1
4303a65967884e68bfae59817c227351

(1881)

on April 09, 2012
at 10:16 AM

Is there in fact anything we can do beyond "get out more?"

I'm a greenskeeper at a golf course. I work 50-60+ hours a week in the sun all summer. I have a dress code, I'm limited to a golf shirt and shorts. I basically have my knees to ankles, forearms and face/neck exposed virtually all day every day.

I am on the verge of red every year even if I was rocking spf 30+ all day everyday. I also tried using it just in the afternoons. In the last 10 years of doing this, I've tried just about every combination I could fathom.

So. . . is there anything I can actually do to not be burnt? I'm out in the sun all the time, my body definitely has way more than ample time to adapt to sun exposure, and yet I do still get red sometimes. Basically - I NEED some sort of sunscreen and I'm assuming that normal sunblock is pretty bad for us. All sorts of crazy chemicals and whatever else is in them. If this has been answered already, I'll definitely poke around here more, I just figured the question came up, and I also am looking for an answer on this one. . .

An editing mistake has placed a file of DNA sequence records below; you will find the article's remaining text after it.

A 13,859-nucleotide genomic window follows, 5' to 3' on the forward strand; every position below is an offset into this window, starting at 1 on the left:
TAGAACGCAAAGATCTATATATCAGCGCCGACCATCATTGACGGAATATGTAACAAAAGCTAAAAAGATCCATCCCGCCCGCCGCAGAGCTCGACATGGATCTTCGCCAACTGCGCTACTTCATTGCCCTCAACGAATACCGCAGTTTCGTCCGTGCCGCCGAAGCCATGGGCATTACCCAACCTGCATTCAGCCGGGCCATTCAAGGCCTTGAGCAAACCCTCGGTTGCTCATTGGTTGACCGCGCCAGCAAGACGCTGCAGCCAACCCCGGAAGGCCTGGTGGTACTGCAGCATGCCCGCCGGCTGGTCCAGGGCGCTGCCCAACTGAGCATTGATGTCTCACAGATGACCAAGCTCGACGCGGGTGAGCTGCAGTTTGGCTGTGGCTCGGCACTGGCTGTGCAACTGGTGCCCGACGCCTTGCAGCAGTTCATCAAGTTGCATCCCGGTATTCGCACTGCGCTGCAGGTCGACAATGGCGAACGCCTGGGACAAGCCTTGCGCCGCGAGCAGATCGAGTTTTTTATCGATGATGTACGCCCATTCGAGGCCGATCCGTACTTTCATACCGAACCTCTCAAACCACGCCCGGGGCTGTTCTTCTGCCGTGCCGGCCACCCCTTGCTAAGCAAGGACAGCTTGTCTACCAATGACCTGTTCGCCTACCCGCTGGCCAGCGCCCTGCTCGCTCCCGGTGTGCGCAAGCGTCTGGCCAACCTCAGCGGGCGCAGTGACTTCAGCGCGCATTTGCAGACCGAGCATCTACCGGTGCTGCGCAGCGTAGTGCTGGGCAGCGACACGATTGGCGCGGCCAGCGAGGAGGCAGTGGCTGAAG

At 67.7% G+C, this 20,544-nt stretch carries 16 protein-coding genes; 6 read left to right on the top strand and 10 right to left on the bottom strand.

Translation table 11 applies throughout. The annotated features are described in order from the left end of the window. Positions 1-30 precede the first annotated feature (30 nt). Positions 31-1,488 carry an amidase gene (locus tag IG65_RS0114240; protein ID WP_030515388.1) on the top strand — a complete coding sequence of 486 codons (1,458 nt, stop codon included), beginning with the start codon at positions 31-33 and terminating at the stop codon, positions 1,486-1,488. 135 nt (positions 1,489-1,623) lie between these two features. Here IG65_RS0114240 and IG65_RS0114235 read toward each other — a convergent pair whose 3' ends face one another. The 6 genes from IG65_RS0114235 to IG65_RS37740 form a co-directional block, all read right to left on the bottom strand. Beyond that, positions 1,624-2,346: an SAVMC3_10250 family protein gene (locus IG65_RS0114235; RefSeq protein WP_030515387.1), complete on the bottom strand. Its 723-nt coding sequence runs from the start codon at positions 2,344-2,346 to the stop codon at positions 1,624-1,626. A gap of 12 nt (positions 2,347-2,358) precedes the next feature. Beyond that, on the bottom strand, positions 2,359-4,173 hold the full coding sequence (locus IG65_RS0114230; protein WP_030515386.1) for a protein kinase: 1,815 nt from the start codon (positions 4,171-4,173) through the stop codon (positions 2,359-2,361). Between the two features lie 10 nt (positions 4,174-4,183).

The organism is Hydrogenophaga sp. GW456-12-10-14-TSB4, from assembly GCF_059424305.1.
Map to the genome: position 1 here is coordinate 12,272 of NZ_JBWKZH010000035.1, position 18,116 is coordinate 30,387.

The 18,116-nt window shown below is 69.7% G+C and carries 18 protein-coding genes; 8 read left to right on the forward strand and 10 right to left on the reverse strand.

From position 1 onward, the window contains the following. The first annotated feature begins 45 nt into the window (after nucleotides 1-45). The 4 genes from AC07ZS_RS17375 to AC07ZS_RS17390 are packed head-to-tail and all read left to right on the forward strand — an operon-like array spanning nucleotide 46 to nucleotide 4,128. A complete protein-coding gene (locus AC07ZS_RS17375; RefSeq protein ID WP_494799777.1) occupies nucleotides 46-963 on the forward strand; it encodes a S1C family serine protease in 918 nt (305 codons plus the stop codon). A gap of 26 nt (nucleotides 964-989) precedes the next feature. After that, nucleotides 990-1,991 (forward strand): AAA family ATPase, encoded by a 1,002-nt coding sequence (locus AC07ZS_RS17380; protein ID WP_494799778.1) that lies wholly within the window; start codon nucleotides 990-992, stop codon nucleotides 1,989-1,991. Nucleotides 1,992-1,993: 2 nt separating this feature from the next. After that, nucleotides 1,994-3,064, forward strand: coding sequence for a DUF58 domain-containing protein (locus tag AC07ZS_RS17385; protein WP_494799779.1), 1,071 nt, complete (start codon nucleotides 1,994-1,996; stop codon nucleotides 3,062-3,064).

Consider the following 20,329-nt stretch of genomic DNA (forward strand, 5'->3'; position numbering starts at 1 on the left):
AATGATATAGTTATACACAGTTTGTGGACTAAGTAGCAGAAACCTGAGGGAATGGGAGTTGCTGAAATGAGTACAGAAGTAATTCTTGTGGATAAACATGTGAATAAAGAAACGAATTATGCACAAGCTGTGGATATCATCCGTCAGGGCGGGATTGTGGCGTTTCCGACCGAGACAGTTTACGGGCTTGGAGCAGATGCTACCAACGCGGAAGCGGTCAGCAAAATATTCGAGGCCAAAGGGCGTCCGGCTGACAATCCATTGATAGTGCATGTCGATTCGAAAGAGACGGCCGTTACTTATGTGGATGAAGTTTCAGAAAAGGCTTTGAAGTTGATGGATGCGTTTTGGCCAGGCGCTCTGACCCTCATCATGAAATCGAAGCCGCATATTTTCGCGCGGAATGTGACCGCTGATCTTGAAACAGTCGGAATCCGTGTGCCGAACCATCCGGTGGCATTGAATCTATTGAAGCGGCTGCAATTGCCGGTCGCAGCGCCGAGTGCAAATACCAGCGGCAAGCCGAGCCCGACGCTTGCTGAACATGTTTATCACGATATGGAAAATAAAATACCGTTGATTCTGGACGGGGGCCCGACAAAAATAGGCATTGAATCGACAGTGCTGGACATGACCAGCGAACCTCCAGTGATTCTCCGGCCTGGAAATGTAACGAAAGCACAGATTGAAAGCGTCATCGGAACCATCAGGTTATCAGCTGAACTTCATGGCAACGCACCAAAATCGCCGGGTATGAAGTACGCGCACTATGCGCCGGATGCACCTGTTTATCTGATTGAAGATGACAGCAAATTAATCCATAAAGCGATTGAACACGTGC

04f52a651c3943b008bf5c4cfd30ad20

on February 11, 2015
at 10:17 PM

Use organic coconut oil it's a natural sunscreen u will not burn, google it!! Iv used it in sun and haven't burned

27e79ef3308bb5f2d7bd04ee7eea7b79

(2038)

on April 09, 2012
at 11:59 AM

Honestly, I think your best bet is to talk to your supervisors about this. Bring all the research on sun exposure, bring information about light, wicking sun-protective fabrics (such as those pants from REI that come in SPF 50), and present it as a health issue. I'd wonder about the management at a place that says your only option is to fry. At minimum, document every communication you have with your supervisors about this. Who knows how handy it may come in later when you or other greenskeepers are diagnosed with melanoma.